Chamber of Commerce
Cry Wolf Quotes
[The right-to-know bill would be] a serious case of overkill….[and] would make it very difficult to maintain a business in the city of Philadelphia.
To the extent that [this legislation] seeks to make varying warranties fit into identical standards, it discourages competitive diversity from coming into play, and to that extent fails to serve the interests of either consumers or business.
Harassment and [a] nightmarish mountain of paperwork…would be caused by enactment of the bill in City Council.
The new regulations would crown the Secretary as a virtual safety czar. He would have power to decree what is safe and healthy in any private business. He could shut down a machine or an entire plant if he detects ‘imminent harm.’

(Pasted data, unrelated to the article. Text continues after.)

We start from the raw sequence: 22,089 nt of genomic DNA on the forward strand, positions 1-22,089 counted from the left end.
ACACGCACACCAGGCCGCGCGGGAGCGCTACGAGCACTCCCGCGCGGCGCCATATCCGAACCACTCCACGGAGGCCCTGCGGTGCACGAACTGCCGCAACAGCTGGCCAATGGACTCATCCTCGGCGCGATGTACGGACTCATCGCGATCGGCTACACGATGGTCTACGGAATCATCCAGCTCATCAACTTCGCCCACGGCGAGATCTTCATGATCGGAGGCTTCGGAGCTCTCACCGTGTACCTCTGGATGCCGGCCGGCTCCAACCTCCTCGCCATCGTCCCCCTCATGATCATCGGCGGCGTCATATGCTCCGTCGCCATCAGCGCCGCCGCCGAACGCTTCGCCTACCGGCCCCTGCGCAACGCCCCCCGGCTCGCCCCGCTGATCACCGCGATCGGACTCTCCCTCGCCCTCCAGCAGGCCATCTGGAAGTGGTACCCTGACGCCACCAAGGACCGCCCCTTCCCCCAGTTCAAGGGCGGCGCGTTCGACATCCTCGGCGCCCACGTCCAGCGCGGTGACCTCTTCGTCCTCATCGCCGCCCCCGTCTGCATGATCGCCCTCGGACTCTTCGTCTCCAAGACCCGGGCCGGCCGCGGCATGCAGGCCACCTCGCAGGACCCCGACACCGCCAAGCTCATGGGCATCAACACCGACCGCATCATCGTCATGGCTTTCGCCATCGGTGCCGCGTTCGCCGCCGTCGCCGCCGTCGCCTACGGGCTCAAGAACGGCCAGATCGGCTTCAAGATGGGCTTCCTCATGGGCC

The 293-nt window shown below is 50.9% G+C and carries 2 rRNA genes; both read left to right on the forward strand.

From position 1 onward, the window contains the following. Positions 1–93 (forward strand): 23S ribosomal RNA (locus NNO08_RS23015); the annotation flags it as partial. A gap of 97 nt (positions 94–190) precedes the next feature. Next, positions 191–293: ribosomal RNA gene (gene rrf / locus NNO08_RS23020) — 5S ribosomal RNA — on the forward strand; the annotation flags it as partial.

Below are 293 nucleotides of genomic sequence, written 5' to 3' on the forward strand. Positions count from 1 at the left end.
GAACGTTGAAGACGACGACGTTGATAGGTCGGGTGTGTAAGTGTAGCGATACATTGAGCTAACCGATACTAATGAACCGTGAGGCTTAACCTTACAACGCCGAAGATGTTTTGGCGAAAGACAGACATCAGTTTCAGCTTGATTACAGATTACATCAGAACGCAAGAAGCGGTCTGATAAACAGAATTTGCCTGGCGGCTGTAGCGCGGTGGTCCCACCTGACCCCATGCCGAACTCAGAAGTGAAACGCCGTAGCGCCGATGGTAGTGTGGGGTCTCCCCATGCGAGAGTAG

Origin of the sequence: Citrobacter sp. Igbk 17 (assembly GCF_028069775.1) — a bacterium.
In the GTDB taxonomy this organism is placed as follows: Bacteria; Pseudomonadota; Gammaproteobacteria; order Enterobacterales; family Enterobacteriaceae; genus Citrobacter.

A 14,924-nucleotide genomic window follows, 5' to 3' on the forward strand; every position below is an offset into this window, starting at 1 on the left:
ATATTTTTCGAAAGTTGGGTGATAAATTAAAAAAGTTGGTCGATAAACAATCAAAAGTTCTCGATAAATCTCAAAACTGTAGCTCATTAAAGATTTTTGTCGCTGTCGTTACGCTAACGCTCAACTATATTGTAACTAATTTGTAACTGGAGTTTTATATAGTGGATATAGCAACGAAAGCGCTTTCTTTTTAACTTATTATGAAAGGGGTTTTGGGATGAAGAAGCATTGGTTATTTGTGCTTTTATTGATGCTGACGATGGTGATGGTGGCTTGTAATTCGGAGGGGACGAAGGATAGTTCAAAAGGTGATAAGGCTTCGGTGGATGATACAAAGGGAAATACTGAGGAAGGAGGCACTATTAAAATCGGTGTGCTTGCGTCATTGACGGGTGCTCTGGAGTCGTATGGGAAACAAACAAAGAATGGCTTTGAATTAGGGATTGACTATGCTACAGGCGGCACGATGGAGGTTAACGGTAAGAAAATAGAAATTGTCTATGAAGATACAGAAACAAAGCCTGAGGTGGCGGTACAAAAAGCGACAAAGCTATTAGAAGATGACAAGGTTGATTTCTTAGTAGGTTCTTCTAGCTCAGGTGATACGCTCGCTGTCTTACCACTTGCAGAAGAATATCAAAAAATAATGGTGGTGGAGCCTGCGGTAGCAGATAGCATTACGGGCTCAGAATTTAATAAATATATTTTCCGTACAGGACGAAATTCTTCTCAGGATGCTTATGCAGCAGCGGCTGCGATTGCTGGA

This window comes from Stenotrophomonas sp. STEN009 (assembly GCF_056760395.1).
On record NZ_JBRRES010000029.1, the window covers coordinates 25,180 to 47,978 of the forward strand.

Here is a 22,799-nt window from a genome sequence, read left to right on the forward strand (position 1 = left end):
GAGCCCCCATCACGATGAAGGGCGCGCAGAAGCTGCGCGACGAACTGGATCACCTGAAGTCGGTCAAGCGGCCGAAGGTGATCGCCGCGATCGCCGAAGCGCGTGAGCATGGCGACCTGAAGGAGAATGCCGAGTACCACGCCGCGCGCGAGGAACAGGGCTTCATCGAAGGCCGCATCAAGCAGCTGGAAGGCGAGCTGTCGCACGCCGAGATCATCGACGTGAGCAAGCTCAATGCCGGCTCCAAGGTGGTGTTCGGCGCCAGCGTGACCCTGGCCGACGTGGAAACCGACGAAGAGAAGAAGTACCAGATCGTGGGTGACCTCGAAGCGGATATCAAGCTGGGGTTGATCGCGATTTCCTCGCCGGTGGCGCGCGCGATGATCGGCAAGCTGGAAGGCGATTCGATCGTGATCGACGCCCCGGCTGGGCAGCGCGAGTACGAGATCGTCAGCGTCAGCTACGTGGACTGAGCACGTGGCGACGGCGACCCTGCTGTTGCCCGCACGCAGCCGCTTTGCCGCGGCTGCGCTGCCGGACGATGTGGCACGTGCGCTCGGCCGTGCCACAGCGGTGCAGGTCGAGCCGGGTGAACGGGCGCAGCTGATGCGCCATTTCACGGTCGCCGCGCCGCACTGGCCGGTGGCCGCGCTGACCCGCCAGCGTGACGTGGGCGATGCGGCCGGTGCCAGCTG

Backgrounders & Briefs
As the nation approaches the first anniversary of the Dodd-Frank financial reform law, opponents are claiming that the new measure is extraordinarily damaging, especially to Main Street. But industry’s alarmist rhetoric bears striking resemblance to the last time it faced sweeping new safeguards: during the New Deal reforms. The parallels between the language used both then and now are detailed in a report released today by Public Citizen and the Cry Wolf Project.